Camden Market was, back then, a place where all kinds of energies got under way, while The Roundhouse, a noted rock concert venue since the late 1960s, would soon feature concerts by The Ramones, Flamin’ Groovies and other US bands who represented a new sound and spirit in rock; a sound and spirit that Rock On’s stock encapsulated and the aforementioned bands, and many others, would become customers.

Local lads Madness were regulars and, for their 1981 film Take It Or Leave It, would shoot a scene in Rock On. Rock On’s success encouraged others to open record shops in Camden and, by the late 1980s, there were dozens of shops and stalls both in and around the high street and market. The rise in media interest in Camden ensured the market boomed and reports that Britpop’s stars might all be found holding court (separately) ensured teenagers, wannabes, groupies, drug dealers, bullshit artists and visiting tourists flocked here as an earlier generation once did to Carnaby Street. When Amy Winehouse signed her record deal, she used her advance to purchase an apartment in Camden. Did she go record shopping here? Well, of course.

London's Record Shops
Cover artwork. Photo: Quintina Valero

Inevitably, rents were hiked and by the mid-1990s, Rock On’s era as Camden Town’s premiere vintage vinyl dealers was coming to an end. Having built Ace Records into the world’s leading reissue label for rockabilly and soul recordings, Carroll and his business partners and staff settled happily into a Harlesden industrial estate. Many of the other Camden record shops had less happy endings, rent hikes forcing them to close.

Today, a handful of record shops remain. All survived the pandemic and continue to represent Camden’s raucous spirit. On Parkway sits Sounds That Swing, while a few doors up on Parkway is Rock ’N’ Roll Rescue, next door to The Dublin Castle (where Madness made their mark and tens of thousands of aspiring young bands have strode the stage).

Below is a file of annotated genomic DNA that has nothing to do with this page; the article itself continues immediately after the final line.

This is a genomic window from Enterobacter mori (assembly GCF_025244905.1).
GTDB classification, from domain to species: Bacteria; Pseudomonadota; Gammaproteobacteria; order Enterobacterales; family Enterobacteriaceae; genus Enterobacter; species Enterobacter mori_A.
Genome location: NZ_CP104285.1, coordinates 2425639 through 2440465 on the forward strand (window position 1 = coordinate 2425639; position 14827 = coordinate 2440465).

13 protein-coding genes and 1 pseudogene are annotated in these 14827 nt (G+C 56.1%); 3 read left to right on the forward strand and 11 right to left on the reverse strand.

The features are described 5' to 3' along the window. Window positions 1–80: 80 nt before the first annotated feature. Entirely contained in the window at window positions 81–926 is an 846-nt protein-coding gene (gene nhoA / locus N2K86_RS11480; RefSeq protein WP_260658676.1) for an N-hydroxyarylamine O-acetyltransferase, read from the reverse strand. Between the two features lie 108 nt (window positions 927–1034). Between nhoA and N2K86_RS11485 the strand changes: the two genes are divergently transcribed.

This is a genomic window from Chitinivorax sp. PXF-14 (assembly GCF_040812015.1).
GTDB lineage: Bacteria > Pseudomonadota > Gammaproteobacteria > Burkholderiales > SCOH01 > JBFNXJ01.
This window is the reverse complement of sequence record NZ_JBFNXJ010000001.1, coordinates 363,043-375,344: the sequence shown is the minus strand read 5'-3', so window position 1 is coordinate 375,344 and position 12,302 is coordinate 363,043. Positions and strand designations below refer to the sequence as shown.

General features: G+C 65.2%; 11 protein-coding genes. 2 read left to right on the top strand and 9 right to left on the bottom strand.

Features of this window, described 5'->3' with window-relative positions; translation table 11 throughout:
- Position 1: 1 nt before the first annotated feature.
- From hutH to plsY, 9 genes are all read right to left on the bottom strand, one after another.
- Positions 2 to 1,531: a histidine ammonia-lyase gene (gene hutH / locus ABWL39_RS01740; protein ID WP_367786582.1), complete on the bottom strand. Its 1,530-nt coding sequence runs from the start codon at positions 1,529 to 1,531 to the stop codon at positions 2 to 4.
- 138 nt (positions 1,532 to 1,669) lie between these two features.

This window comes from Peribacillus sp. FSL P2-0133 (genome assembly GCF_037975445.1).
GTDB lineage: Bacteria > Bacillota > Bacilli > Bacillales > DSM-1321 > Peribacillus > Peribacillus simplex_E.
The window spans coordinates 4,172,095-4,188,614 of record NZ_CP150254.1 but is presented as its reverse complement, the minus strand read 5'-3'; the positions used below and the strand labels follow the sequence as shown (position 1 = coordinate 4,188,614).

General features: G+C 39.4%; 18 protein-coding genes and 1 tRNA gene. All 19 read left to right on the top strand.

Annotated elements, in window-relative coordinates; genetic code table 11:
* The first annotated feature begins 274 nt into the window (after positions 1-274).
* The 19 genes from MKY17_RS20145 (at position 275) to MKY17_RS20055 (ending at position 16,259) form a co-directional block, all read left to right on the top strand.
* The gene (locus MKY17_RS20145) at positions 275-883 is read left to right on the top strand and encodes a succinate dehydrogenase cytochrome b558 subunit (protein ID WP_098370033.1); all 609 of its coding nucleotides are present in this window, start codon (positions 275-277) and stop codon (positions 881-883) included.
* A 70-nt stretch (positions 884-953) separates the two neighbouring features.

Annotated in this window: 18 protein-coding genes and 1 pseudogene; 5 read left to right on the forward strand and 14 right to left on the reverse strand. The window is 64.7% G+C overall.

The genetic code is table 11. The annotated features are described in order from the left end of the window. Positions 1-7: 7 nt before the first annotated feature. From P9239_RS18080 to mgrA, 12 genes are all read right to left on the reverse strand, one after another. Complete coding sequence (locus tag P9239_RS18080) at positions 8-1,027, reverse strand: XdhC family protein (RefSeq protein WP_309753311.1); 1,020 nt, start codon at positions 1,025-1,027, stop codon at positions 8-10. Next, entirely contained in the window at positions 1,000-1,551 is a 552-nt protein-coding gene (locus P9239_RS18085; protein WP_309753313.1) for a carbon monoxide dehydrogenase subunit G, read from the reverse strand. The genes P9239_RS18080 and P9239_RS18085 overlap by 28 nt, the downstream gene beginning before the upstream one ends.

Then there’s All Ages Records, a record shop on Pratt Street that specialises in punk rock/hardcore, Out On The Floor Records on Inverness Street, trading in Camden for thirty plus years – yes, it now is Camden’s oldest record shop – and finally, just at the foothill of Kentish town is Let It Roll Records, which opened in 2017. But to learn more about these you’ll have to buy the book to read interviews with some of the owners, and see images of these brilliant NW1 stores.

This is extracted from London’s Record Stores by Garth Cartwright and Quintina Valero,  published by the History Press, priced £20 hardback. Buy a copy here.

Main image: Digging for records at All Ages Records, Camden – Quintina Valero

This is box title

Please support us if you can

If you enjoyed reading this, perhaps you could help out? In November 2021, Kentishtowner will celebrate its 11th birthday. But with the sad demise of our free independent monthly print titles due to advertising revenues in freefall, we need your support more than ever to continue delivering cultural stories that celebrate our neighbourhood. Every contribution is invaluable in helping the costs of running the website and the time invested in the research and writing of the articles published. Support Kentishtowner here for less than the price of a coffee – and it only takes a minute. Thank you.


  • Show Comments